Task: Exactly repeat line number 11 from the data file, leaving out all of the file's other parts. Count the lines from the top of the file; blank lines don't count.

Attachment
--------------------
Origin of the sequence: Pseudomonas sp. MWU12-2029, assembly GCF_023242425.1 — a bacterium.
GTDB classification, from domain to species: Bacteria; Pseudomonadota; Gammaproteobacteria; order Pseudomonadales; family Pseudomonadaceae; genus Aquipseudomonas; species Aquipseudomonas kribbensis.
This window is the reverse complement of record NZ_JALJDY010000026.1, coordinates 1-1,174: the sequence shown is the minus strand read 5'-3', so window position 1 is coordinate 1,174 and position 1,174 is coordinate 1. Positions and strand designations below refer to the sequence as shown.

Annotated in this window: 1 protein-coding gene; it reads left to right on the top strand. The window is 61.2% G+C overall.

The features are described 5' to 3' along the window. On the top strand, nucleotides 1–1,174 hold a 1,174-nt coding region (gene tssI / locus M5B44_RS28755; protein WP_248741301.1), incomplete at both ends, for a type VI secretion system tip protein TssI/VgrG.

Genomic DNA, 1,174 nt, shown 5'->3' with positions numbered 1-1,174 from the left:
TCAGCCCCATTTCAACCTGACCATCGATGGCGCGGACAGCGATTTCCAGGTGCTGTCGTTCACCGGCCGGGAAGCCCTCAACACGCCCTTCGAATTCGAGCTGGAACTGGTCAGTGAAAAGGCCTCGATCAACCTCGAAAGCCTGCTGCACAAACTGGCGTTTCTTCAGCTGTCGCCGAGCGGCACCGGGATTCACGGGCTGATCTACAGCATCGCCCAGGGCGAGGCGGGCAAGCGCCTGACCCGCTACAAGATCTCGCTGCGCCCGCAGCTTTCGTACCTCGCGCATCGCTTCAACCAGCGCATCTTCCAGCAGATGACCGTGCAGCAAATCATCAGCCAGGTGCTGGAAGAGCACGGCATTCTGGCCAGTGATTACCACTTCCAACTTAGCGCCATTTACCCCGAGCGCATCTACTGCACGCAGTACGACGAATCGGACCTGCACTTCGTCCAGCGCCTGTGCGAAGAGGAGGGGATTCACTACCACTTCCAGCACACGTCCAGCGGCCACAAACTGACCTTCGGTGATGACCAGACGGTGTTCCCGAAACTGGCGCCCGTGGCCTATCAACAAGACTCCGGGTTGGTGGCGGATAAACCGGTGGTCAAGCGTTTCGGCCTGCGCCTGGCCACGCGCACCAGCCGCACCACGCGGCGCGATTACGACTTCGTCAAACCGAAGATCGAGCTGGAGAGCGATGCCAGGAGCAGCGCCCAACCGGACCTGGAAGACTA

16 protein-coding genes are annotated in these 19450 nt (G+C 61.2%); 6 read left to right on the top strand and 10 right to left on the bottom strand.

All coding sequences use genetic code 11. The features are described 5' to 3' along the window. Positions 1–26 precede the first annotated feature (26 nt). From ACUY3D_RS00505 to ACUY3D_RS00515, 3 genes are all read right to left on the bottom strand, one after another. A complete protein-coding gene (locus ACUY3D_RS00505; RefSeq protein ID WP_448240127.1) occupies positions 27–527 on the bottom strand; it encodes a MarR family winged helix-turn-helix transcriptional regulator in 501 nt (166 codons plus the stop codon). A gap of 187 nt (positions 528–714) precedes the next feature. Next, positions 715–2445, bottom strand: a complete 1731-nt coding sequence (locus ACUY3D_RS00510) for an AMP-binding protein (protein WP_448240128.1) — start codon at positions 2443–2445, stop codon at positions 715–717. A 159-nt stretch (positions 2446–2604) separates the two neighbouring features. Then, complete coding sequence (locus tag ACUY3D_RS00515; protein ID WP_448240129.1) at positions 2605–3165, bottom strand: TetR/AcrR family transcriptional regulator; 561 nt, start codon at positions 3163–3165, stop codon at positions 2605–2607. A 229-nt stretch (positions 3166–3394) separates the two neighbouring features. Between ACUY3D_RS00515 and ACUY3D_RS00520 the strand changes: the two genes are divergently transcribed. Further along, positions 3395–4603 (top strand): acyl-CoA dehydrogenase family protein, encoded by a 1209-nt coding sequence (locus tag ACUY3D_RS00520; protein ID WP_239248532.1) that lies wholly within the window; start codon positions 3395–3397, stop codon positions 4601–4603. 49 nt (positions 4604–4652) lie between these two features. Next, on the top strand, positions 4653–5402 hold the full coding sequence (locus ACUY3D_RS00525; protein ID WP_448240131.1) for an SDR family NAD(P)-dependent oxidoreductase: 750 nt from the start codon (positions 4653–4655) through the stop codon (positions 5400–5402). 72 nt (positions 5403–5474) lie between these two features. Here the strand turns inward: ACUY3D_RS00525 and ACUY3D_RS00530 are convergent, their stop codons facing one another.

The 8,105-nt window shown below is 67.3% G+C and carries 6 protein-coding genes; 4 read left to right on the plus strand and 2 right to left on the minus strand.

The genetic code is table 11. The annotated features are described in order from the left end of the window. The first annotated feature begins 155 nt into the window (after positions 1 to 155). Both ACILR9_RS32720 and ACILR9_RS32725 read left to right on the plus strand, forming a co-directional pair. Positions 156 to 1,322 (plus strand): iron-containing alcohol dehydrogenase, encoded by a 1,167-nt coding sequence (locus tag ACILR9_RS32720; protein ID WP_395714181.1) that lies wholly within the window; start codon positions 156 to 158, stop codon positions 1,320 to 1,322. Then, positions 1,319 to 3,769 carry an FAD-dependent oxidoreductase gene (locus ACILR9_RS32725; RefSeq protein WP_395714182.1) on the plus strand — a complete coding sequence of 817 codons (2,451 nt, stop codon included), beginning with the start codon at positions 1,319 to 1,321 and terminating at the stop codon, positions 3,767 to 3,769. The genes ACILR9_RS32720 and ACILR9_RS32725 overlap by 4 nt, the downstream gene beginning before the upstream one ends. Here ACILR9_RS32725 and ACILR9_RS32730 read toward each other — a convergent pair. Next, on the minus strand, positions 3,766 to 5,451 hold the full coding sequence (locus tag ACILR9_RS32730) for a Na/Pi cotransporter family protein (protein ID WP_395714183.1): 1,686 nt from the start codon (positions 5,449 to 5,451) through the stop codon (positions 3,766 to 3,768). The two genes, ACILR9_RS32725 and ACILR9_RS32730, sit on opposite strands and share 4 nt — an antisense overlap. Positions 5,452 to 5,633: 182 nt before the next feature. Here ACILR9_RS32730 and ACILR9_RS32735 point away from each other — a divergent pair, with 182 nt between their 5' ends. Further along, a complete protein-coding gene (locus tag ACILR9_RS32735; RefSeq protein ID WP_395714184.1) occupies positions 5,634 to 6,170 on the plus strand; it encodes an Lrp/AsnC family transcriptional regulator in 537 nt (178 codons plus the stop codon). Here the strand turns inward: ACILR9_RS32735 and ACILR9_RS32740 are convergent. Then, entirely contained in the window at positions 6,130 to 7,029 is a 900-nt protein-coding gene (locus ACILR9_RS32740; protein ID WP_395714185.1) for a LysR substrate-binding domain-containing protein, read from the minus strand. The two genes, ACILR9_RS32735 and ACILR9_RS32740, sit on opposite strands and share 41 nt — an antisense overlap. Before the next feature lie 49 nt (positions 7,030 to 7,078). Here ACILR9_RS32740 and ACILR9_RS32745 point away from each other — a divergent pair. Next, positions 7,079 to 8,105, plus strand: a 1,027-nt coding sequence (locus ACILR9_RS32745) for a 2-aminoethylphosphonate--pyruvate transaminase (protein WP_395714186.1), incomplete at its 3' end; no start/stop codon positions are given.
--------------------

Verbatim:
The genetic code is table 11. The annotated features are described in order from the left end of the window. The first annotated feature begins 155 nt into the window (after positions 1 to 155). Both ACILR9_RS32720 and ACILR9_RS32725 read left to right on the plus strand, forming a co-directional pair. Positions 156 to 1,322 (plus strand): iron-containing alcohol dehydrogenase, encoded by a 1,167-nt coding sequence (locus tag ACILR9_RS32720; protein ID WP_395714181.1) that lies wholly within the window; start codon positions 156 to 158, stop codon positions 1,320 to 1,322. Then, positions 1,319 to 3,769 carry an FAD-dependent oxidoreductase gene (locus ACILR9_RS32725; RefSeq protein WP_395714182.1) on the plus strand — a complete coding sequence of 817 codons (2,451 nt, stop codon included), beginning with the start codon at positions 1,319 to 1,321 and terminating at the stop codon, positions 3,767 to 3,769. The genes ACILR9_RS32720 and ACILR9_RS32725 overlap by 4 nt, the downstream gene beginning before the upstream one ends. Here ACILR9_RS32725 and ACILR9_RS32730 read toward each other — a convergent pair. Next, on the minus strand, positions 3,766 to 5,451 hold the full coding sequence (locus tag ACILR9_RS32730) for a Na/Pi cotransporter family protein (protein ID WP_395714183.1): 1,686 nt from the start codon (positions 5,449 to 5,451) through the stop codon (positions 3,766 to 3,768). The two genes, ACILR9_RS32725 and ACILR9_RS32730, sit on opposite strands and share 4 nt — an antisense overlap. Positions 5,452 to 5,633: 182 nt before the next feature. Here ACILR9_RS32730 and ACILR9_RS32735 point away from each other — a divergent pair, with 182 nt between their 5' ends. Further along, a complete protein-coding gene (locus tag ACILR9_RS32735; RefSeq protein ID WP_395714184.1) occupies positions 5,634 to 6,170 on the plus strand; it encodes an Lrp/AsnC family transcriptional regulator in 537 nt (178 codons plus the stop codon). Here the strand turns inward: ACILR9_RS32735 and ACILR9_RS32740 are convergent. Then, entirely contained in the window at positions 6,130 to 7,029 is a 900-nt protein-coding gene (locus ACILR9_RS32740; protein ID WP_395714185.1) for a LysR substrate-binding domain-containing protein, read from the minus strand. The two genes, ACILR9_RS32735 and ACILR9_RS32740, sit on opposite strands and share 41 nt — an antisense overlap. Before the next feature lie 49 nt (positions 7,030 to 7,078). Here ACILR9_RS32740 and ACILR9_RS32745 point away from each other — a divergent pair. Next, positions 7,079 to 8,105, plus strand: a 1,027-nt coding sequence (locus ACILR9_RS32745) for a 2-aminoethylphosphonate--pyruvate transaminase (protein WP_395714186.1), incomplete at its 3' end; no start/stop codon positions are given.